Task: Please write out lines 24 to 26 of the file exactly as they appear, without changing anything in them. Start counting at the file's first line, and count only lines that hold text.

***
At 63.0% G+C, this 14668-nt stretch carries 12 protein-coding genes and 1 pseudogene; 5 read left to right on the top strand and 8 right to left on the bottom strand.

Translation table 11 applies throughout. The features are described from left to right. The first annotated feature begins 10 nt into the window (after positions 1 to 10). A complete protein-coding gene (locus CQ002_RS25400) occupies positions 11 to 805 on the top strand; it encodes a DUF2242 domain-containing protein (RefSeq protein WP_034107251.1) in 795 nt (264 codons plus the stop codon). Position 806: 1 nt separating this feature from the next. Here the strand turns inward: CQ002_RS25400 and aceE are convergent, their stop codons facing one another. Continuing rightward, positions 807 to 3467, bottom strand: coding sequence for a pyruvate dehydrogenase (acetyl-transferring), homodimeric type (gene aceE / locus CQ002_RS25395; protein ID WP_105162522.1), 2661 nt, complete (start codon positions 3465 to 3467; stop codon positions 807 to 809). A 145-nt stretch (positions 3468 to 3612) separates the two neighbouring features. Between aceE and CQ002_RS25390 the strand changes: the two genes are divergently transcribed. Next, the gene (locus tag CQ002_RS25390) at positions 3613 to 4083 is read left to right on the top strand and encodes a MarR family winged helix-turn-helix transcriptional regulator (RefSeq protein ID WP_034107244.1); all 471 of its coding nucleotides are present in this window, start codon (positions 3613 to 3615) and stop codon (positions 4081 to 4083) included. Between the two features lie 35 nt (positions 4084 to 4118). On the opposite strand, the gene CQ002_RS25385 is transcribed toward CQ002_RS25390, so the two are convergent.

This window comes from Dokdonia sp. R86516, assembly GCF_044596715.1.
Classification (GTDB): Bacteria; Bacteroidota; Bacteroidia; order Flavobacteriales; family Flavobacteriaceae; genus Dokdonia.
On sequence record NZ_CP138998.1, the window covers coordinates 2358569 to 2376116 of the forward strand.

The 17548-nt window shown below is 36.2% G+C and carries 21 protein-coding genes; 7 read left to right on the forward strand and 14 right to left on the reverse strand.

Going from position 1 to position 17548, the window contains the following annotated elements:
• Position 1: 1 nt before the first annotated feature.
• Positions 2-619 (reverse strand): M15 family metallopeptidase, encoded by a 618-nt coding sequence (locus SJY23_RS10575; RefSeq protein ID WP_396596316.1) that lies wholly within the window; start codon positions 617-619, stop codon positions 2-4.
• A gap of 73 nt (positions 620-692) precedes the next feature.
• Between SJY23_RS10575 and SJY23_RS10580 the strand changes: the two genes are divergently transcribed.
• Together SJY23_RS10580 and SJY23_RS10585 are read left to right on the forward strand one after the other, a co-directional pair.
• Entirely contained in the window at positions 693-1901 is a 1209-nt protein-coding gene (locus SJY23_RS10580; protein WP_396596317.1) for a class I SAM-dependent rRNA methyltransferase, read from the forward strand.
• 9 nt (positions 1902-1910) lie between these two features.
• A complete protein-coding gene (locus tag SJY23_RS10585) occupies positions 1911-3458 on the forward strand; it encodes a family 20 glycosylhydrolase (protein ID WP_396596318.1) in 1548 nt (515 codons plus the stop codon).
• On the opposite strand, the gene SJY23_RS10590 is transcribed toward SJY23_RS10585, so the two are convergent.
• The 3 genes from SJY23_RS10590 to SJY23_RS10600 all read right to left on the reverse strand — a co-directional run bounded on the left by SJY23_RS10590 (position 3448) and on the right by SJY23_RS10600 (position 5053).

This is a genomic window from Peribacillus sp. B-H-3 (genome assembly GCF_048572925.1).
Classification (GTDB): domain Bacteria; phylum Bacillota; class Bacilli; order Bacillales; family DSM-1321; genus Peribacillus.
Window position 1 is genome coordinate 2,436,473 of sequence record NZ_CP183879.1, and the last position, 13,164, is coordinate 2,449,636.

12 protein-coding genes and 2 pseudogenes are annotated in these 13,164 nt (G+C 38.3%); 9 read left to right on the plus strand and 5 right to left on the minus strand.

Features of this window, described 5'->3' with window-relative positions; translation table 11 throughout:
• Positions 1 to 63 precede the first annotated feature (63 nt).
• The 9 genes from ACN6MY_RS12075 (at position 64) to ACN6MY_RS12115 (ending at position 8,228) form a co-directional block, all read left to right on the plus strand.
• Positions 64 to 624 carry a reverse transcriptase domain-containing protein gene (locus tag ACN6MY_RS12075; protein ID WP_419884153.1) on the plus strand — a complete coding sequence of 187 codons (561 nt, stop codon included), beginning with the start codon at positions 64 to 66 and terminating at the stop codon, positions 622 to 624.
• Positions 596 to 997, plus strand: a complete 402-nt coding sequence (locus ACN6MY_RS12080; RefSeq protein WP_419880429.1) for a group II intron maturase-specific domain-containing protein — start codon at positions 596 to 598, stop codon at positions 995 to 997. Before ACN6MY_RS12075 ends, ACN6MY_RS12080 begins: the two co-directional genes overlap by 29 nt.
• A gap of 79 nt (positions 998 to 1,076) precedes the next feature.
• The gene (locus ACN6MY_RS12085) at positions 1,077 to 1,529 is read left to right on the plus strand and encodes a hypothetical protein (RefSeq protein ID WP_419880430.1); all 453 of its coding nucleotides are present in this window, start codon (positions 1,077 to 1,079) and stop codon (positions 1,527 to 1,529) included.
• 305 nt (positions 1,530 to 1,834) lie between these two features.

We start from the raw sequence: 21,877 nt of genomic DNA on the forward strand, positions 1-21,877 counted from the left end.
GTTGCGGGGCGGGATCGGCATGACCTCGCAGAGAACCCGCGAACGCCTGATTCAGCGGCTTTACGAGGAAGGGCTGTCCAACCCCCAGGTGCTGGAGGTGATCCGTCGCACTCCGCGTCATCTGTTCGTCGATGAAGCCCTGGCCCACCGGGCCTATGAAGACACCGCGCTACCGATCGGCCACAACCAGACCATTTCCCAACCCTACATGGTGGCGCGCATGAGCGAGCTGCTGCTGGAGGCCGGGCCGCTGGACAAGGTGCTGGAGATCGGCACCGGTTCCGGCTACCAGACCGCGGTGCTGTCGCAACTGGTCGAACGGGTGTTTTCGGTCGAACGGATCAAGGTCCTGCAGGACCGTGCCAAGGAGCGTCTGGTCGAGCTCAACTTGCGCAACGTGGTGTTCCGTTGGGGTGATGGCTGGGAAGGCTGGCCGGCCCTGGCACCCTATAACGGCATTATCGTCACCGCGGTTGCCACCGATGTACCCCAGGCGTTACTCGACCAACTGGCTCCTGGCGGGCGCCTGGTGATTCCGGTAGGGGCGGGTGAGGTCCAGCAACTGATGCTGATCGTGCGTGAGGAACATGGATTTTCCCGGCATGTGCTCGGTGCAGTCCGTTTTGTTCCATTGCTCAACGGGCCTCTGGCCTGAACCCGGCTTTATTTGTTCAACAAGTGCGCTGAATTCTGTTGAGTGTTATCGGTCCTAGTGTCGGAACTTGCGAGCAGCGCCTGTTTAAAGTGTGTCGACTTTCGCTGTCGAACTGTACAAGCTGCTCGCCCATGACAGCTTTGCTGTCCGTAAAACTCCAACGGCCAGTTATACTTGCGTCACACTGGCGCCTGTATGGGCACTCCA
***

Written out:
• The 9 genes from ACN6MY_RS12075 (at position 64) to ACN6MY_RS12115 (ending at position 8,228) form a co-directional block, all read left to right on the plus strand.
• Positions 64 to 624 carry a reverse transcriptase domain-containing protein gene (locus tag ACN6MY_RS12075; protein ID WP_419884153.1) on the plus strand — a complete coding sequence of 187 codons (561 nt, stop codon included), beginning with the start codon at positions 64 to 66 and terminating at the stop codon, positions 622 to 624.
• Positions 596 to 997, plus strand: a complete 402-nt coding sequence (locus ACN6MY_RS12080; RefSeq protein WP_419880429.1) for a group II intron maturase-specific domain-containing protein — start codon at positions 596 to 598, stop codon at positions 995 to 997. Before ACN6MY_RS12075 ends, ACN6MY_RS12080 begins: the two co-directional genes overlap by 29 nt.